Garden party polyamorist individuals are doing the work to be together for special events but may not be ready to engage more intimately with their metamour outside of the capacity of special events or at all.
Is Garden Party Polyamory Right for You?
There are some considerations to consider when engaging in this form of polyamorous metamour arrangement. First you want to figure out boundaries for instance your personal boundaries. Knowing your own personal boundaries before engaging in polyamory is essential. Some examples of personal boundaries are types of physical and sexual boundaries, emotional boundaries, and financial boundaries. Knowing what you want personally will make it easier in deciding what type of polyamorous metamour arrangement will be right for you.
Though garden party polyamorous metamour arrangement is all about engaging in special events or moments with your metamour there may be some celebrations that you may not want to share. These celebrations may have some importance to you, and you may prefer not to share them with others. Asking questions around what things are special occasions for just you and your partner and what other occasions that are shared all together is something to consider when engaging in a garden party polyamorous metamour arrangement.
Jealousy is another consideration when engaging in a garden party polyamorous metamour arrangement. Garden party arrangements can give you small opportunities to work on jealousy. If you are an individual who wants to at some point move from garden party to a kitchen table polyamorous metamour arrangement this type of arrangement can help you practice different tools and gain insight into these emotional experiences.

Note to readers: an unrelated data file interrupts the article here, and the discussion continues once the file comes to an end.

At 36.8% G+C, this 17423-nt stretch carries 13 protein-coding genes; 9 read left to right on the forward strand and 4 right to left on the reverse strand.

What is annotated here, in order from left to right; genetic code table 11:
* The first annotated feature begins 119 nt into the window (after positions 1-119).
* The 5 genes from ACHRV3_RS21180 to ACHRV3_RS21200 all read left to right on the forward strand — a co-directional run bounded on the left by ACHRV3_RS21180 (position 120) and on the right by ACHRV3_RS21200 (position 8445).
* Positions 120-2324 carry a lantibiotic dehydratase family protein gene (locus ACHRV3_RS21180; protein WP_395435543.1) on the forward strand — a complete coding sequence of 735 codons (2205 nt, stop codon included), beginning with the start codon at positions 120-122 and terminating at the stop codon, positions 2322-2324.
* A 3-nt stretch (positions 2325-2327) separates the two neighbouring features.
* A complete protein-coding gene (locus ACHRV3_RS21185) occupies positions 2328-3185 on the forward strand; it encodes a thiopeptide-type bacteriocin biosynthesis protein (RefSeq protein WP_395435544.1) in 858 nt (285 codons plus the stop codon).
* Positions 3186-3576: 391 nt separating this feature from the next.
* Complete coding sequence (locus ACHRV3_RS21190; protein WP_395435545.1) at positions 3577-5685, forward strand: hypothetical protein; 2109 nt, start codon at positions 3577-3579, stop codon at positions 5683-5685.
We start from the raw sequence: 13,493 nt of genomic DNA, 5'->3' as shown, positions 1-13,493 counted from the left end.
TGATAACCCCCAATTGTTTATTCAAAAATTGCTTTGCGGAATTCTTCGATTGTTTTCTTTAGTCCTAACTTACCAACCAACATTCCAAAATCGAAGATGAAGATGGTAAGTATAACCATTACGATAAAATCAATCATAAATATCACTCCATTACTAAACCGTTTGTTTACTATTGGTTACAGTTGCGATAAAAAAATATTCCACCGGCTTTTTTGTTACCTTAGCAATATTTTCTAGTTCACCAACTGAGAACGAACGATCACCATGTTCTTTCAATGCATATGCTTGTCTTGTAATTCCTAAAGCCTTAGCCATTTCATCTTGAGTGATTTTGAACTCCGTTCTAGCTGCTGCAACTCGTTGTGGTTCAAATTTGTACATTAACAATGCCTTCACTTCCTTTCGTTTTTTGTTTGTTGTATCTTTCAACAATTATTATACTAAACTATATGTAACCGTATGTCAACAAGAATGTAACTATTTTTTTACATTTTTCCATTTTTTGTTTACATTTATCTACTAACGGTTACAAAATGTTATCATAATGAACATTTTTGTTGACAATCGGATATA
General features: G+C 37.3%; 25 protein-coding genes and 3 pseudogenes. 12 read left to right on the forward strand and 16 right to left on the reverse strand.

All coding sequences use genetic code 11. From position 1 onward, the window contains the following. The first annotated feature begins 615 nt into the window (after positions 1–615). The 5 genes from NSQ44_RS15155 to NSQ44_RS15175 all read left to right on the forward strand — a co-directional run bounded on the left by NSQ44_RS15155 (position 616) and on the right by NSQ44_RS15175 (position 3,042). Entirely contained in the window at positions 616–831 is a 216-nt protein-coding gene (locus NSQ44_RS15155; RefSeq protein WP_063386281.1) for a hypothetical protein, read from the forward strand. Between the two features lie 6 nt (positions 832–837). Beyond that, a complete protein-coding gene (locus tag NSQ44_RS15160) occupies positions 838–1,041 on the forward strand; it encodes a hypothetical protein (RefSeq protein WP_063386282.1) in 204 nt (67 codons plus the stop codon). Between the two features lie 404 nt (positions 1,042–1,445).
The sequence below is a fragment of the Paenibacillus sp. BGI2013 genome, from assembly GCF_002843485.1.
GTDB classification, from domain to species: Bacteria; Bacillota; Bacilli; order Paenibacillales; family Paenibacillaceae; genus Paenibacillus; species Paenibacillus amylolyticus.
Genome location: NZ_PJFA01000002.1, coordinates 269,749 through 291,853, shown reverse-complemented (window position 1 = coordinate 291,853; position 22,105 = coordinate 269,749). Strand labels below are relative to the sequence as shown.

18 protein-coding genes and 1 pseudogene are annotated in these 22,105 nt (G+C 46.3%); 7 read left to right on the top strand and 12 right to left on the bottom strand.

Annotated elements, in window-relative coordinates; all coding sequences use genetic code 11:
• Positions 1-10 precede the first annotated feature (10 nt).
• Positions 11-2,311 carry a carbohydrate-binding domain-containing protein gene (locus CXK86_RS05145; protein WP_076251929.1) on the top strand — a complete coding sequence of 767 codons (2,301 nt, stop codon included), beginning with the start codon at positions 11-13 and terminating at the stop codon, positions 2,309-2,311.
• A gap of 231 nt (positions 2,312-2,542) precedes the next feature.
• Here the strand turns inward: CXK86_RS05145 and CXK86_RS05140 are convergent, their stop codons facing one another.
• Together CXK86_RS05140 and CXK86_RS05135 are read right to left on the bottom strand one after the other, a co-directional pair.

Skills to Implement GPP In Your Own Relationship
So, you are at a celebration and your partner is getting lots of love and admiration from your metamour(s). You are not used to being around your metamour(s) often so you are not well seasoned in dealing with jealousy. Some may engage in a parallel or garden party because they may want to shy away from experiencing this emotion. Don’t shy away from jealousy, lean into it. Don’t shame your jealousy. Use jealousy as a tool to become aware of your underlying anxieties and approach jealousy with a sense of curiosity.
Emotional regulation skills are skills that give you the ability to effectively manage and respond to an emotional experience. These skills include but not limited to; the ability to identify emotions, accepting ones emotions, tune into physical symptoms, and mindfulness skills to keep you in the present moment.
Emotional regulation skills are used in most therapeutic modalities, but DBT can be very helpful in cultivating emotional regulation tools. Dialectical behavior therapy website could be a great starting point in learning about emotional regulation skills. This site includes a 10-module series that goes into emotional regulation skills. I would also suggest highly receiving therapy to be able to identify your personal triggers.
Hopefully learning about what garden party polyamory could be a helpful first step. If you want to further explore and learn the skills to have a successful garden party polyamorous experience a therapist with experience in polyamory can help you navigate this topic and exploring relationship structures outside of monogamous relationships.